Article Summary:Westerners doing business in India need to show common sense, mutual respect and be sensitive to the context at all times.
Westerners going to India to do business find out pretty soon that India is a culture where it is absolutely impossible to just drop in to conduct business and then fly away unaffected.
The pace of life, the vivacity of the teeming masses, the mêlée of sounds, the richness of colors and smells, the tenacity of the unpredictable to surface like an ubiquitous spook amidst all attempts on both sides to make business smooth and manageable - all this is India. Trying to understand the astonishing diversity of this ancient yet vibrant culture and yet finding rules for behaving in an effective manner is a daunting challenge for anyone.
In India you would discover thriving matriarchal societies, a group of people utterly convinced that they are one of the lost tribes of the Jews, signs of democratic forms of governments 2000 years before the Athenians, aboriginals who shun `civilization' and shoot poisoned arrows at anyone going near them etc. India is not a monolithic culture but the kaleidoscopic variety also contains underlying streams of unity. One mentor gives you a valuable piece of advice on business etiquette and then you notice that people behave exactly the opposite in some contexts.
The first thing for Westerners to learn about business etiquette in India is:
- You need to be sensitive to the context at all times.
Focus of Business
One of the major blunders Western people make in India is to forget people and concentrate on schedule, contracts, results, facts and issues.
|Western Business = End Results|
|Indian Business = Process of Interaction, Relationships|
The credibility and trustworthiness of a business partner are critical in securing cooperation so these have to be built up over time.
Orientation to time
|West: Time = Scarce commodity|
|India: Time = Expression of eternity|
In India everything takes time. Indian business people like to be on time but in real life things don't work like clockwork. Keep a lot of margin in your schedules for the unexpected events. A Western person likes to concentrate on one thing at a time while his Indian counterpart is poly chronic and attends to many things at the same time. Be prepared for lots of interruptions all the time.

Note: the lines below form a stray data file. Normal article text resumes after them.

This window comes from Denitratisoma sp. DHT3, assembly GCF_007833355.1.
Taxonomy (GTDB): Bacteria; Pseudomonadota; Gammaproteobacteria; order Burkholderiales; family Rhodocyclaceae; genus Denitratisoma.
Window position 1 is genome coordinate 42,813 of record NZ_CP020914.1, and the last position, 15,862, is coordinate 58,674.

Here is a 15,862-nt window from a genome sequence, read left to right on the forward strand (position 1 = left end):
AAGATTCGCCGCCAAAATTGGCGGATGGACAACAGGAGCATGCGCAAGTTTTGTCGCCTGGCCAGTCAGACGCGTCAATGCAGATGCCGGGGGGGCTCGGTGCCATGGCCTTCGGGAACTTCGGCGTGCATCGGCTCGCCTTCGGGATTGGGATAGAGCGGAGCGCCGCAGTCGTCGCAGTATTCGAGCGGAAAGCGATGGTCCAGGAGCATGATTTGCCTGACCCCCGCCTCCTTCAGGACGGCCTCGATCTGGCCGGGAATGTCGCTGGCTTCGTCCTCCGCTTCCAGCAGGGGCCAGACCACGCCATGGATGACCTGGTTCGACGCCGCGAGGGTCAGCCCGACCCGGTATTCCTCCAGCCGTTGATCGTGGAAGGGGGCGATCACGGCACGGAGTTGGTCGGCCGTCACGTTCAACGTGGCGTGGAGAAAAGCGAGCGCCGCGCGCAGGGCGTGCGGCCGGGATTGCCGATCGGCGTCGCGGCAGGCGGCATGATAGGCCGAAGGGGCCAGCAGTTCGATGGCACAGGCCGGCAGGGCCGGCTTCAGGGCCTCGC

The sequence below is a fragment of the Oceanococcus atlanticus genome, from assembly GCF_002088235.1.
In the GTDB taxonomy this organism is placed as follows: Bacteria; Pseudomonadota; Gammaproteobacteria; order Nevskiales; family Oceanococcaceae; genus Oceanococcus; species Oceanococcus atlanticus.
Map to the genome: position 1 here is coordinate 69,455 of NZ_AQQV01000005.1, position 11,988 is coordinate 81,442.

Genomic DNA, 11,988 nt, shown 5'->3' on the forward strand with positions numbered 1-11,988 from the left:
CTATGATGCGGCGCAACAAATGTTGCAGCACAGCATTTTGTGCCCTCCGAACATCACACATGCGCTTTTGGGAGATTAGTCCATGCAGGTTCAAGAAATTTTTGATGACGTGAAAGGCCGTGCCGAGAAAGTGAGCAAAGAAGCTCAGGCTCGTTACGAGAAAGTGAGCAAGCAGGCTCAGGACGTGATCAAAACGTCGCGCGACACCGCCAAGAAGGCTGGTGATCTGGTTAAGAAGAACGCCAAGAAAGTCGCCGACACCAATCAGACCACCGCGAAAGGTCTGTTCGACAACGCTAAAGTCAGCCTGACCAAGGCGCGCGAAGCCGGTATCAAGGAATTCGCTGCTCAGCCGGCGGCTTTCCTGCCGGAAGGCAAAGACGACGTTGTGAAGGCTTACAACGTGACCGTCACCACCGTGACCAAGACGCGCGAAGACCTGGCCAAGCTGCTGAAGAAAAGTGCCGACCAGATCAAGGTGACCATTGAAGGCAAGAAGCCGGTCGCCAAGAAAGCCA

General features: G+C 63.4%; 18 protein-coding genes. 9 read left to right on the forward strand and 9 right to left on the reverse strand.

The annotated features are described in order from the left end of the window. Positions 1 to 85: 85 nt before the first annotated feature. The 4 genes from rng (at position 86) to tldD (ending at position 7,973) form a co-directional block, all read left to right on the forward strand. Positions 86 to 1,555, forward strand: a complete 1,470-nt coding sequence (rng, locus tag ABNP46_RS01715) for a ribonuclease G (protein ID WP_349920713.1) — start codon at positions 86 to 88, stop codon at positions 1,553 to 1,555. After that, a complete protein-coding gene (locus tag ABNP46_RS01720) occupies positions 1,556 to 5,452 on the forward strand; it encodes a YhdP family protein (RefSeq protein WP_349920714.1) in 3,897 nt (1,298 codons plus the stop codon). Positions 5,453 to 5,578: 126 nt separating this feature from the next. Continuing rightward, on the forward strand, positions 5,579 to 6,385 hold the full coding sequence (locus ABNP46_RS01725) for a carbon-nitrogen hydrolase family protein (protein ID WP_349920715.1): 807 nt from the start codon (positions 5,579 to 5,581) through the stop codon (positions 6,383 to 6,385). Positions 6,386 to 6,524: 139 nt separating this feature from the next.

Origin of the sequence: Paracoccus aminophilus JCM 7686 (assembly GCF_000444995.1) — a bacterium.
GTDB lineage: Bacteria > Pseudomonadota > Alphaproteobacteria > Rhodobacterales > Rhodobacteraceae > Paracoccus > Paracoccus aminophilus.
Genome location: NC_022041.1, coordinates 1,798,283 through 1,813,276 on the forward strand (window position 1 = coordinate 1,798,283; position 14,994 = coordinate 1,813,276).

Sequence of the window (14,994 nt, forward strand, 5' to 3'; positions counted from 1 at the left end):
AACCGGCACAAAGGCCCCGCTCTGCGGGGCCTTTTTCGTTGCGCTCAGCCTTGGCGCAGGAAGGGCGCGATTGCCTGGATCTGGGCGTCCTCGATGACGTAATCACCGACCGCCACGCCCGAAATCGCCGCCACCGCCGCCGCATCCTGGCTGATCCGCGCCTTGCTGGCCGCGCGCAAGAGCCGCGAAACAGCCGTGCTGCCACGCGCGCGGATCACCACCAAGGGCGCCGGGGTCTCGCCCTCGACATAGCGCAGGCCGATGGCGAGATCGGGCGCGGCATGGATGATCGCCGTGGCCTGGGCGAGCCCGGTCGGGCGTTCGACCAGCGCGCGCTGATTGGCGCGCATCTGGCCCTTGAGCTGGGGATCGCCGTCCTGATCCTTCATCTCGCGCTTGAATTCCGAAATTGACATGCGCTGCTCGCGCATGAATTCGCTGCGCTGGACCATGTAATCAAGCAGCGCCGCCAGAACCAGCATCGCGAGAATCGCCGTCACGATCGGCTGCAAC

Indians keep very small bubbles of personal space around them and there is so much touchy cuddly walking hand in hand behavior all around. However:
- Men don't touch women in public and vice versa.
Superiors pat subordinates on their shoulders and there is much collegial backslapping. The handshake is practiced everywhere in cities. The traditional Indian greeting is the "Namaste," which you do with hands pressed together, palms touching and fingers pointed upwards, in front of the chest with a slight nod or bow of the head. This has a spiritual basis in recognizing a common divine essence within the other person.
- Always be polite, although you need to be firm.
- Never lose your temper, even when it is to your advantage to show anger.
All meetings start with some small talk. Indians are very curious and like to exchange views even with total strangers. Be prepared for Indians talking about matters which would be considered an invasion of privacy in the west.
- Learn to recognize the "NO" as Indians don't say NO directly, unless it is a crucial issue.
- Don't point out poverty, dirt, and social ills to Indians as they might interpret it as condescending coming from a foreigner. Indians are proud of their rich history and appreciate intelligent discussions with mutual respect, so avoid preaching about democracy and women's rights etc.
Indian businesses are hierarchical. Titles such as Mr, Mrs or Professor are used almost always unless the other person asks you to go on a first name basis.